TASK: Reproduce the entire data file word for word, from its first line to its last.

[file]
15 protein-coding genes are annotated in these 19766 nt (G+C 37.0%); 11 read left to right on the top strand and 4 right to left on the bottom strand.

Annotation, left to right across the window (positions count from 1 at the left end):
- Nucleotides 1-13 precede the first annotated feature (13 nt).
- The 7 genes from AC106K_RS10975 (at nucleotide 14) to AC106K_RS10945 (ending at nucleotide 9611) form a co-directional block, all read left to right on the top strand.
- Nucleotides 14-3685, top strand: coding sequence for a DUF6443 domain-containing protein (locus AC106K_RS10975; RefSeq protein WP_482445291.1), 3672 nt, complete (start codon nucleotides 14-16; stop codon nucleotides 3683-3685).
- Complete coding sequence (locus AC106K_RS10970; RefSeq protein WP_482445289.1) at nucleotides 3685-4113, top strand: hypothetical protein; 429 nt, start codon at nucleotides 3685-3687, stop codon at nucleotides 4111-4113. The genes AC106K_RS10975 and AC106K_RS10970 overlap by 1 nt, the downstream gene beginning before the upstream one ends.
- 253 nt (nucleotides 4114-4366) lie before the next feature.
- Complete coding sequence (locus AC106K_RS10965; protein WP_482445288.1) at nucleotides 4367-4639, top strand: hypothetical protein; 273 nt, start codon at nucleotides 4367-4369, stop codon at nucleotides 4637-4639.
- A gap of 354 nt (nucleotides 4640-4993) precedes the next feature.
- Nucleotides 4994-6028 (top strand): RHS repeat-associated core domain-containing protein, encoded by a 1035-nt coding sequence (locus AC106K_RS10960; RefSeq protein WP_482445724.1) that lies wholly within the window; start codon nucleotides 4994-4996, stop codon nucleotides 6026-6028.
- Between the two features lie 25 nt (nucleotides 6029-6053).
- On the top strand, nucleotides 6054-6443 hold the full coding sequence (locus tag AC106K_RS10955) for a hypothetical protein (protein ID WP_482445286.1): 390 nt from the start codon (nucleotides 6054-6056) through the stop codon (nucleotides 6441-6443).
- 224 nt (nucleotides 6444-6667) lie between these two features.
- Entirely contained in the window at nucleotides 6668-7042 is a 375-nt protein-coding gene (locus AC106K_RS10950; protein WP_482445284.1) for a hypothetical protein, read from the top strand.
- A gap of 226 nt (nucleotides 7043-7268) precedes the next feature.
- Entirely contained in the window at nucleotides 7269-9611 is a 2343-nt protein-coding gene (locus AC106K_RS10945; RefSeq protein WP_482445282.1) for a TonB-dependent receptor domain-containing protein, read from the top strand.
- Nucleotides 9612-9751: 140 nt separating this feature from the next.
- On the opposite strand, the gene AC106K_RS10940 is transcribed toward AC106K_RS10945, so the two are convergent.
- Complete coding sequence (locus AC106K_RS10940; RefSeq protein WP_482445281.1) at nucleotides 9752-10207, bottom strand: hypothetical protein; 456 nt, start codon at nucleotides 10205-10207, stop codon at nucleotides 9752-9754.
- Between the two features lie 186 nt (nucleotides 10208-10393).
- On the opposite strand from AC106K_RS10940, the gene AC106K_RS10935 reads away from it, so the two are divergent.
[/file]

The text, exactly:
15 protein-coding genes are annotated in these 19766 nt (G+C 37.0%); 11 read left to right on the top strand and 4 right to left on the bottom strand.

Annotation, left to right across the window (positions count from 1 at the left end):
- Nucleotides 1-13 precede the first annotated feature (13 nt).
- The 7 genes from AC106K_RS10975 (at nucleotide 14) to AC106K_RS10945 (ending at nucleotide 9611) form a co-directional block, all read left to right on the top strand.
- Nucleotides 14-3685, top strand: coding sequence for a DUF6443 domain-containing protein (locus AC106K_RS10975; RefSeq protein WP_482445291.1), 3672 nt, complete (start codon nucleotides 14-16; stop codon nucleotides 3683-3685).
- Complete coding sequence (locus AC106K_RS10970; RefSeq protein WP_482445289.1) at nucleotides 3685-4113, top strand: hypothetical protein; 429 nt, start codon at nucleotides 3685-3687, stop codon at nucleotides 4111-4113. The genes AC106K_RS10975 and AC106K_RS10970 overlap by 1 nt, the downstream gene beginning before the upstream one ends.
- 253 nt (nucleotides 4114-4366) lie before the next feature.
- Complete coding sequence (locus AC106K_RS10965; protein WP_482445288.1) at nucleotides 4367-4639, top strand: hypothetical protein; 273 nt, start codon at nucleotides 4367-4369, stop codon at nucleotides 4637-4639.
- A gap of 354 nt (nucleotides 4640-4993) precedes the next feature.
- Nucleotides 4994-6028 (top strand): RHS repeat-associated core domain-containing protein, encoded by a 1035-nt coding sequence (locus AC106K_RS10960; RefSeq protein WP_482445724.1) that lies wholly within the window; start codon nucleotides 4994-4996, stop codon nucleotides 6026-6028.
- Between the two features lie 25 nt (nucleotides 6029-6053).
- On the top strand, nucleotides 6054-6443 hold the full coding sequence (locus tag AC106K_RS10955) for a hypothetical protein (protein ID WP_482445286.1): 390 nt from the start codon (nucleotides 6054-6056) through the stop codon (nucleotides 6441-6443).
- 224 nt (nucleotides 6444-6667) lie between these two features.
- Entirely contained in the window at nucleotides 6668-7042 is a 375-nt protein-coding gene (locus AC106K_RS10950; protein WP_482445284.1) for a hypothetical protein, read from the top strand.
- A gap of 226 nt (nucleotides 7043-7268) precedes the next feature.
- Entirely contained in the window at nucleotides 7269-9611 is a 2343-nt protein-coding gene (locus AC106K_RS10945; RefSeq protein WP_482445282.1) for a TonB-dependent receptor domain-containing protein, read from the top strand.
- Nucleotides 9612-9751: 140 nt separating this feature from the next.
- On the opposite strand, the gene AC106K_RS10940 is transcribed toward AC106K_RS10945, so the two are convergent.
- Complete coding sequence (locus AC106K_RS10940; RefSeq protein WP_482445281.1) at nucleotides 9752-10207, bottom strand: hypothetical protein; 456 nt, start codon at nucleotides 10205-10207, stop codon at nucleotides 9752-9754.
- Between the two features lie 186 nt (nucleotides 10208-10393).
- On the opposite strand from AC106K_RS10940, the gene AC106K_RS10935 reads away from it, so the two are divergent.